NOVI president Anand Gangadharan, in addressing local concerns, said all feedstock unloading occurs indoors and all plant buildings are negatively pressurized to prevent odors from escaping the buildings. A bio-filter specifically engineered to scrub odors from the air also ensures any odors from within the plant do not escape outside. Additionally, transport of feedstock will occur in sealed or covered trucks and be fed directly into storage tanks from the tanker trucks.
“They built a really impressive-looking plant,” Fine said.
But he said large exhaust fans used to keep the smell down in the plant where the waste is off-loaded are loud.
“Go in your bathroom and it’s quiet, then turn on the fan — it’s like that on steroids,” said Fine. “It changes what quiet is. I like quiet. It is not quiet.”
Additionally, where power lines connect into the grid there is a distinctive and booming whirring sound as electrical current is flooded into the lines from the plant.
“You have electric lines now, but they’re not flowing with a significant amount of power,” Fine remarked. “This will change that, and you’ll hear this whirring sound of electrical current. That will never go away for those houses closest to where it connects.”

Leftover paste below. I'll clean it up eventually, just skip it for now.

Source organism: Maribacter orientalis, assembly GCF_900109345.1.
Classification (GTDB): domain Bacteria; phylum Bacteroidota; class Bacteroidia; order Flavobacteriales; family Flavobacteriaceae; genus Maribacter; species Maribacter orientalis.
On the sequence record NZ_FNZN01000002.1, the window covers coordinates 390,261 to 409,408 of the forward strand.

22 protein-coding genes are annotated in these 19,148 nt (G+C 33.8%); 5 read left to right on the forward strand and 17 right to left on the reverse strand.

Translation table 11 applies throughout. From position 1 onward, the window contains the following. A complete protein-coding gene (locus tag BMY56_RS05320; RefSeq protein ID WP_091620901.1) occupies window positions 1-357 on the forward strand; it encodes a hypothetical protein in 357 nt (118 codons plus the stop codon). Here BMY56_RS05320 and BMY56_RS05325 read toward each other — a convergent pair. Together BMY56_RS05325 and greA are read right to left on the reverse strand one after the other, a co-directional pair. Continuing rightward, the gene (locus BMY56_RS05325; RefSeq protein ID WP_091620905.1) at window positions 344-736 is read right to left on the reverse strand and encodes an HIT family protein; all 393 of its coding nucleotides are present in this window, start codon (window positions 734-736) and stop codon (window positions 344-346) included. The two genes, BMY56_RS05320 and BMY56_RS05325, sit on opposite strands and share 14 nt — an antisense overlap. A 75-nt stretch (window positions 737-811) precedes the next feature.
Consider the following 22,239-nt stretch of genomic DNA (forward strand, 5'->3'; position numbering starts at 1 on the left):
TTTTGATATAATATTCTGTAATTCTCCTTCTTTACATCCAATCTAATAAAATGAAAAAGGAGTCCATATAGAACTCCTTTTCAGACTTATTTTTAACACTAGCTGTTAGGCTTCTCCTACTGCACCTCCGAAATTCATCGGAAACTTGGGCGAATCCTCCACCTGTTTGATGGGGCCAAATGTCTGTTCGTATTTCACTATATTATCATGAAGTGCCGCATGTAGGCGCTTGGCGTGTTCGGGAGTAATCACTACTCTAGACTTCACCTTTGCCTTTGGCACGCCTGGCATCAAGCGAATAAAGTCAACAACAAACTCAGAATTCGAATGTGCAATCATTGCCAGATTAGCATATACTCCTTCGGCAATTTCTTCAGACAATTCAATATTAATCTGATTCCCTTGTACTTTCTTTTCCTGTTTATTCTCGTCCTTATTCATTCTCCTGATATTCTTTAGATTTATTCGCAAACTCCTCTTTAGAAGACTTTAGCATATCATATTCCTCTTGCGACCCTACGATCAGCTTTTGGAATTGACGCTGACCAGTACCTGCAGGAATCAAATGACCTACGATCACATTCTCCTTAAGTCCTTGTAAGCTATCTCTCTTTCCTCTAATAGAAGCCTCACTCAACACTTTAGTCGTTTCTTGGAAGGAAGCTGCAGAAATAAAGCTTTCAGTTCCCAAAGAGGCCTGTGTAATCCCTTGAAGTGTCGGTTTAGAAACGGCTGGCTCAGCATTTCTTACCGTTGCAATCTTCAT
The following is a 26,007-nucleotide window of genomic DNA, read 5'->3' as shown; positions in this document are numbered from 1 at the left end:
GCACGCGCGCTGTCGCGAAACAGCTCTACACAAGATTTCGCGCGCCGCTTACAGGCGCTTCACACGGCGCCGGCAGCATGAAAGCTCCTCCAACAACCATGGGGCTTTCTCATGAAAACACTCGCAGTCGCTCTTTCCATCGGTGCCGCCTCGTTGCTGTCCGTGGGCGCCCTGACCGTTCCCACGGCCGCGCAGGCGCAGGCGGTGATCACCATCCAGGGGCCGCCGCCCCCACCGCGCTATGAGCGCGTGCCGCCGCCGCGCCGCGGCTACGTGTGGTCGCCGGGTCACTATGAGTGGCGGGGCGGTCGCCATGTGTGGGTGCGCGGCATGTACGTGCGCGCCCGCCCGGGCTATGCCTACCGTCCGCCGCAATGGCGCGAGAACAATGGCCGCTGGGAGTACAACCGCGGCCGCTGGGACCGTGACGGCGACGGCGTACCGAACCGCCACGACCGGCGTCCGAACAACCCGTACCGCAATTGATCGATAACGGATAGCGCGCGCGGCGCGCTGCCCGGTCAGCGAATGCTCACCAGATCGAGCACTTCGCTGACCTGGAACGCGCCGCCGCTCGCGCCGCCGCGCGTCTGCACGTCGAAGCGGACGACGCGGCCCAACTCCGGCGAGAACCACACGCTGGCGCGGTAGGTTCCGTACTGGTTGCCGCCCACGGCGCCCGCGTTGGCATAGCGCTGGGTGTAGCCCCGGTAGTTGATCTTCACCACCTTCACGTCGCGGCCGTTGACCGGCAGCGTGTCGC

And the noise is one thing, but the smell is worse than that, he said.
“While I might be able to put up with the fans and the whirring, unfortunately they haven’t conquered the smell issue,” Fine said. “Depending on which way the wind blows, you’re going to smell basically a dump, and the dump is very close to home. That’s a problem.”
Unused methane is burned off and, occasionally, there is a flame that can be seen from the methane bubble that is as distinctive as NOVI’s two green tanks.
“You talk about a closed system and there should be no air leak, but there is. It has problems and it breaks down, and people suffer at different times when the plant is not operating correctly,” Fine stressed. “The stench can go on 10 days, two weeks before they finally get it under control or the wind blows another direction. Unless the wind is always blowing the same direction, it’s going to affect different people on different days, but they will be affected and it’s not in any way a kind odor.”
Fremont is a quaint town, and its population grows with many summer residents choosing to vacation at Fremont Lake as the weather gets warmer. Dotting the outskirts of Fremont Lake are numerous homes, and now the NOVI Energy digester.
Last summer, there was an intensive three-day period, where Fine’s family had to seal up windows. His home is about 800 or 900 yards away from the plant.
“For that to hit me it has to be pretty intense,” Fine remarked. “We got through the night and the wind changed. If it didn’t, we would have had to move out of our home and go to a hotel somewhere. It was that oppressive. You’re hiding in your home, hoping the smell dissipates outside.”